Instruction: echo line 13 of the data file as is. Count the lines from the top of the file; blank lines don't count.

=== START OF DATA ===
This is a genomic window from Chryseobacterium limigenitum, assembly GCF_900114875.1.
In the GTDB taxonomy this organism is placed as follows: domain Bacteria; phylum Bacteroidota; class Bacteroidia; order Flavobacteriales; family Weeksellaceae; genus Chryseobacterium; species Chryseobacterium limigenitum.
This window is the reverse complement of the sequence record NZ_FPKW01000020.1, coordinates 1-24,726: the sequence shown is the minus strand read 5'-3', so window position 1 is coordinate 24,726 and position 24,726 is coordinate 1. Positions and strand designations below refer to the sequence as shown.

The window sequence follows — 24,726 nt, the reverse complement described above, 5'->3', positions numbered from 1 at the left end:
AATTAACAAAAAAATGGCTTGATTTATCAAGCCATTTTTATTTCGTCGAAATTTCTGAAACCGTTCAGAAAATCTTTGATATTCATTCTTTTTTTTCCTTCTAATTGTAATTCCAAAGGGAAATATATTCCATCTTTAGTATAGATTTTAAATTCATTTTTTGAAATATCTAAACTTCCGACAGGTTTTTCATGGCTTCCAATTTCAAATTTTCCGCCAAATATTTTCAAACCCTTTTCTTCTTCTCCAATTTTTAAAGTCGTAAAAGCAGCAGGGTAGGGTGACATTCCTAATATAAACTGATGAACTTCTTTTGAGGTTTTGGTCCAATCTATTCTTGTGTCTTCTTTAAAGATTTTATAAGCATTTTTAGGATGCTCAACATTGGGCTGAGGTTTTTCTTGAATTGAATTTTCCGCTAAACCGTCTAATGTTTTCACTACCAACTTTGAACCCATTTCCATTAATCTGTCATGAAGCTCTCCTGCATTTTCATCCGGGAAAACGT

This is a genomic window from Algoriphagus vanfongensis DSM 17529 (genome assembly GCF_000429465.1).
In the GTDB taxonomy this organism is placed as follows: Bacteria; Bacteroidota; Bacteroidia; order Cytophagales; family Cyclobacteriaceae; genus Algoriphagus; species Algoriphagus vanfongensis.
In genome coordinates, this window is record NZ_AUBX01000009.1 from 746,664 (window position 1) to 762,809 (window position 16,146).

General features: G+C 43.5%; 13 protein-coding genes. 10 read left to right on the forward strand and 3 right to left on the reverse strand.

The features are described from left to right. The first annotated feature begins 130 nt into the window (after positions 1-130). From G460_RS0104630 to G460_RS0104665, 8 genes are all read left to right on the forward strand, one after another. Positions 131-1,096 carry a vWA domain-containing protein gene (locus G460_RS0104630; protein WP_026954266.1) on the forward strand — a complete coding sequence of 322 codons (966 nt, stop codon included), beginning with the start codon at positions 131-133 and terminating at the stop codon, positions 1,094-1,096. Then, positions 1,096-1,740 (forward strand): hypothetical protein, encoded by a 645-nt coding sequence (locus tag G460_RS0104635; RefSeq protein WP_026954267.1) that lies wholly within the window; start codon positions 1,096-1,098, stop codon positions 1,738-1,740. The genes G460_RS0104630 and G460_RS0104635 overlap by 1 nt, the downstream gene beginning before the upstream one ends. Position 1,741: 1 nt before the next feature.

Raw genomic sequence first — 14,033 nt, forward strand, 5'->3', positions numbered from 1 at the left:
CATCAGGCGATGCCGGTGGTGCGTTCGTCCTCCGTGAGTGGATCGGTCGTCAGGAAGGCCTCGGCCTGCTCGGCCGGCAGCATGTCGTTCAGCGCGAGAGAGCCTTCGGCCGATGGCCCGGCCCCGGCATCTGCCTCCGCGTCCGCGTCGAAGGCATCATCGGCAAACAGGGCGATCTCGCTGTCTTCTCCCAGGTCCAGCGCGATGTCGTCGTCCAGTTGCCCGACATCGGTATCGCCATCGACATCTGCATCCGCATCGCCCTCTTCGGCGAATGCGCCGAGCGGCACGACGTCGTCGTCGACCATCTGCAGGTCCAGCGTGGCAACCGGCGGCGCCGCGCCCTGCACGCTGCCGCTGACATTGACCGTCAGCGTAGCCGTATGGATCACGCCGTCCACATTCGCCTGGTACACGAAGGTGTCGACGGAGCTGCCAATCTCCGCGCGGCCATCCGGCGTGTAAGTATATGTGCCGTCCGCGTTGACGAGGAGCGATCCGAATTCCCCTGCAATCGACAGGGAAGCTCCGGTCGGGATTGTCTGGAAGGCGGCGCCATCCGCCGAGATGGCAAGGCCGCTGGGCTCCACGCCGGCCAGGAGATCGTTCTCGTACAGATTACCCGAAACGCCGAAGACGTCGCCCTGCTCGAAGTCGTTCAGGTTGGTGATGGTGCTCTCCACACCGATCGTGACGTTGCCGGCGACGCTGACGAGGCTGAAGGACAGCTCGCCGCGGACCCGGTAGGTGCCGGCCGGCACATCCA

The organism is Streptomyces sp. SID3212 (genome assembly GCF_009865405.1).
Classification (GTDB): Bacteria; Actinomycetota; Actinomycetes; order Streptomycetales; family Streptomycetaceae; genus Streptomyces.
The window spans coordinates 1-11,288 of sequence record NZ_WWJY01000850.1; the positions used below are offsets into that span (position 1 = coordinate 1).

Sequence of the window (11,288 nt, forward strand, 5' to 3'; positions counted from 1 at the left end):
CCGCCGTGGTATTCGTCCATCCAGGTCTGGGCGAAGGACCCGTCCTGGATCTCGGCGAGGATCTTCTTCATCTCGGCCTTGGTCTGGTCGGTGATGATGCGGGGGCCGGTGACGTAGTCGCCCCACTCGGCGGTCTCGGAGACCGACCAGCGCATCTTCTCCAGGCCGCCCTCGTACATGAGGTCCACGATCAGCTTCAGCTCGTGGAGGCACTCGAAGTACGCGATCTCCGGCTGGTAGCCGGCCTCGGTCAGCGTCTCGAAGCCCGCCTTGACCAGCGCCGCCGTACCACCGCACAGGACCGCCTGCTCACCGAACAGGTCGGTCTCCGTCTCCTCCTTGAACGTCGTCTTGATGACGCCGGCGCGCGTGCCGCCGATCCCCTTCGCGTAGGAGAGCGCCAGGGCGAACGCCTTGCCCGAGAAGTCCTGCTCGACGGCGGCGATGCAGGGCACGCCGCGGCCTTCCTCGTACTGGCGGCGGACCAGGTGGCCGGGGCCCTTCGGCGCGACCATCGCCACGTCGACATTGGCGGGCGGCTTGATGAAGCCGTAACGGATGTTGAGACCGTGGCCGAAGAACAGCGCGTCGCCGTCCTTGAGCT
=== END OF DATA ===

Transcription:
The organism is Streptomyces sp. SID3212 (genome assembly GCF_009865405.1).